On the lighter side, as long as I mentioned Screen Innovations – disclosure: On the previous page, I referred to our new digs as our Intersteller HQ. I pretty much stole that from Screen Innovations where when you call in you are greeted by a dynamic welcome to “Screen Innovations Galactic Headquarters.” Personally, “Galactic” works/sounds better than Interstellar, but I don’t want to steal SI’s thunder.
Speaking of Screen Innovations, I did stop by there briefly to chat, they are big not only on screens but also on motorized shades. Along with other screens, they were showing the Solo Pro. In the image just below you are seeing the Solo Pro working with the Epson L500.
Digital Projection was a brief stop, one to reacquaint me with the couple of marketing folks I have met there over the years. To date, I’ve never managed to talk them into letting me review some of their pretty high end and very high-end projectors (they are definitely a high-end company with most of their line well above $10K, and more than a few over $50K. I only briefly entered their large area. I did not sit in on any high-quality movie demos. But the meet went well, and I’m looking forward to our first Digital Projection review. They do commercial and home, so going forward we will be reviewing projectors from both categories.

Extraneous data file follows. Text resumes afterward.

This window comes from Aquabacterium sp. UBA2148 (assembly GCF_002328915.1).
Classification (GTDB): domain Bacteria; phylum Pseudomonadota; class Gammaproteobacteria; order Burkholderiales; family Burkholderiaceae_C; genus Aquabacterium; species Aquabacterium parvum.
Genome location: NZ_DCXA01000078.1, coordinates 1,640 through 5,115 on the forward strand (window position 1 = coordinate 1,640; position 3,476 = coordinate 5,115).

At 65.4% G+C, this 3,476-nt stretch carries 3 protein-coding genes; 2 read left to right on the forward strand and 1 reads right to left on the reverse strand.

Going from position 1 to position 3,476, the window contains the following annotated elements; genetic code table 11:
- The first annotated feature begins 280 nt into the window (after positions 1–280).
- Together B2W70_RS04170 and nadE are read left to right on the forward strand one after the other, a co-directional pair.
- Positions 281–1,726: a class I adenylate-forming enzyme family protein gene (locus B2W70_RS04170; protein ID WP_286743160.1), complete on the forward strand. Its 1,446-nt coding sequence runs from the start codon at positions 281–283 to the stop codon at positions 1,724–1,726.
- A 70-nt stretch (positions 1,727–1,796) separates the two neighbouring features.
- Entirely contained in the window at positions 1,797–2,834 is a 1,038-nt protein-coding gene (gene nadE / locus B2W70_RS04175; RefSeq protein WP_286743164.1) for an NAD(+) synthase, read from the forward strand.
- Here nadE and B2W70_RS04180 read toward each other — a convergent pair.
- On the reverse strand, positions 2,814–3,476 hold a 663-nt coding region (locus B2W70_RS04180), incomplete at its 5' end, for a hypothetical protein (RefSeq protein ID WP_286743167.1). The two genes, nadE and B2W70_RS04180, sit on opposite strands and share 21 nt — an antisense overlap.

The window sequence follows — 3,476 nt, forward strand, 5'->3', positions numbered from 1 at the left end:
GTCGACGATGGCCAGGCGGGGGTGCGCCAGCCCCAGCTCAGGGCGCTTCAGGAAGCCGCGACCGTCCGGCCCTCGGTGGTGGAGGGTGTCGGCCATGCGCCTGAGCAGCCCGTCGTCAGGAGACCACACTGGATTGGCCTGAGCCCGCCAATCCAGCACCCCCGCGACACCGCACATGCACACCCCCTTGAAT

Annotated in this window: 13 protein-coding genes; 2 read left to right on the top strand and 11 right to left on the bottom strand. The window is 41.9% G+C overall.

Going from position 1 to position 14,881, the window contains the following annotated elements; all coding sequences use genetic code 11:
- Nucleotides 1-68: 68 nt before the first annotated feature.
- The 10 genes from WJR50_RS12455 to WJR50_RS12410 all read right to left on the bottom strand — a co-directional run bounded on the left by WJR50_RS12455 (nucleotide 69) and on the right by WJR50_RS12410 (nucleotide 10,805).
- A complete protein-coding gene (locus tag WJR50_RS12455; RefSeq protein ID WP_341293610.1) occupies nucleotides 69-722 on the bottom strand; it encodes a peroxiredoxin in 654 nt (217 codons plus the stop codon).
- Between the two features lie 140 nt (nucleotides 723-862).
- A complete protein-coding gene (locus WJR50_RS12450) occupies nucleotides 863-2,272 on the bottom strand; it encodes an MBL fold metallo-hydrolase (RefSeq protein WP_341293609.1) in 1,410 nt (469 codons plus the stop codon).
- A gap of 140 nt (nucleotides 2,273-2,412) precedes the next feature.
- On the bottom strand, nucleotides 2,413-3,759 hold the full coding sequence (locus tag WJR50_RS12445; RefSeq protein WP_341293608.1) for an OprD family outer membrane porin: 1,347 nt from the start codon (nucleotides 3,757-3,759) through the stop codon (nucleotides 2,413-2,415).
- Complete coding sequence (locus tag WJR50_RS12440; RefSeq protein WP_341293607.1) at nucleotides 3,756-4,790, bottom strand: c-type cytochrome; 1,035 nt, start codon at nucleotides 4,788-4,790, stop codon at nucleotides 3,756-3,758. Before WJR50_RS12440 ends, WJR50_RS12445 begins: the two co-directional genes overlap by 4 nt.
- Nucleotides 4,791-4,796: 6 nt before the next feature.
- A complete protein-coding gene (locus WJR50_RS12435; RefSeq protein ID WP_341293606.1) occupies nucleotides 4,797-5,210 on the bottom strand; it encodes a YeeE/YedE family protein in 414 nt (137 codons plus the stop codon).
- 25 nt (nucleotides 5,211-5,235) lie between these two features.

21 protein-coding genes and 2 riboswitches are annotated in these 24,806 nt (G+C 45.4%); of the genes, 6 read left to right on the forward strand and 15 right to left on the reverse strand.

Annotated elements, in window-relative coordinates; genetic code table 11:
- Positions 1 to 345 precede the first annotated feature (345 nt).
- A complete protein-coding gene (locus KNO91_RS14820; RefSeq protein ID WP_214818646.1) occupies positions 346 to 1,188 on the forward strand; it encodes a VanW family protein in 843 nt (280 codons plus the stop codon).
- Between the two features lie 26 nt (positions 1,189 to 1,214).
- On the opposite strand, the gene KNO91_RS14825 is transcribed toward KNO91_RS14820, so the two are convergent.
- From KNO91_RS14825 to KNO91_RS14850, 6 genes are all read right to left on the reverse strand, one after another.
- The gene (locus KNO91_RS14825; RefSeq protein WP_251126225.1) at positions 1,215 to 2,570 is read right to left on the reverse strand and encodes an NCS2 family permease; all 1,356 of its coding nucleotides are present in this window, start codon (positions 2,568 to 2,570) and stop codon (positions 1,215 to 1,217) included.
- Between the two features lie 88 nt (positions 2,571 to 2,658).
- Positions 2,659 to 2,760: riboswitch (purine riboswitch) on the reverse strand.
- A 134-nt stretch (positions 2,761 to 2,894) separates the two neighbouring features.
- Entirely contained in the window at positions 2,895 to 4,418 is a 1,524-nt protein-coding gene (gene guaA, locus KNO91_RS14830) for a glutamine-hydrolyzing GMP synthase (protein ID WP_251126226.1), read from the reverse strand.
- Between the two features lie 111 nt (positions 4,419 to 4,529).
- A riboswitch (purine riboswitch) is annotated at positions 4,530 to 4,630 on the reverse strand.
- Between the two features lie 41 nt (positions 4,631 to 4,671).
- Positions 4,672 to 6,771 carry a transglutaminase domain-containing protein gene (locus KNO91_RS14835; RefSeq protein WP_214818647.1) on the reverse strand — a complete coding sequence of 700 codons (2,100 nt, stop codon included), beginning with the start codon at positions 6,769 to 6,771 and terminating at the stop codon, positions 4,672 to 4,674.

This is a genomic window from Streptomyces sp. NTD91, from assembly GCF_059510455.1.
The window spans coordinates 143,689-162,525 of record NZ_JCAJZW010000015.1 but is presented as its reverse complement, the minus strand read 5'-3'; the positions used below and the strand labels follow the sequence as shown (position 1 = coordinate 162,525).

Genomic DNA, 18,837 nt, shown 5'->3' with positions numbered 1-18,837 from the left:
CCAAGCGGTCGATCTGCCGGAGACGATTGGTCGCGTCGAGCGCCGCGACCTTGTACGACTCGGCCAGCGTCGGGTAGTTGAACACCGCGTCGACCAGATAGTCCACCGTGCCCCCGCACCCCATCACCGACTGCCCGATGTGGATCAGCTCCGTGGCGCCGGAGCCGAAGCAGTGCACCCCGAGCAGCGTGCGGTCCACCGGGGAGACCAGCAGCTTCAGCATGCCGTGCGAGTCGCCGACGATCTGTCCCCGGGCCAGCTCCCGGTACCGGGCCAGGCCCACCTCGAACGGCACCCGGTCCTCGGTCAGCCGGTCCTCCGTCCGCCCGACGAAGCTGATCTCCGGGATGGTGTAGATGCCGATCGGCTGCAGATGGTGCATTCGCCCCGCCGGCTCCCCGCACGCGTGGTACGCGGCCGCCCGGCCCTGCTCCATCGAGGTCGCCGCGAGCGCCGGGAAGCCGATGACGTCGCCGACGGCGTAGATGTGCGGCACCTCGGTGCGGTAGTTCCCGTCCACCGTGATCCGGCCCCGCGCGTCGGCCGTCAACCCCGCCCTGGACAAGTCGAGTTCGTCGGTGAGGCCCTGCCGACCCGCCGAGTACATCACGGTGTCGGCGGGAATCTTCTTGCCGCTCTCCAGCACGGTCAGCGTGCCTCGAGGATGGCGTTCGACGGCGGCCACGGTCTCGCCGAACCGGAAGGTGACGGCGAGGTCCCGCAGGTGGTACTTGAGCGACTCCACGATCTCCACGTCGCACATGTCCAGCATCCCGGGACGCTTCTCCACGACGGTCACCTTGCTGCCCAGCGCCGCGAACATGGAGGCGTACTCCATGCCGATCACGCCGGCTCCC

Sony Projectors Were Next
I knew ahead of time that there would be no new models (not surprising as most home theater projectors are now on a 2-year replacement cycle). That started a few years ago, before that, most projectors were replaced by manufacturers just about every year.
But, I also knew Sony was upgrading two models: Their true top of the line but now rather old VPL-VW5000ES – a $60,000 5000 lumen native 4K unit - a rather a magnificent projector, but it did need an update. The other is the VPL-VW885ES – which was launched in the last cycle.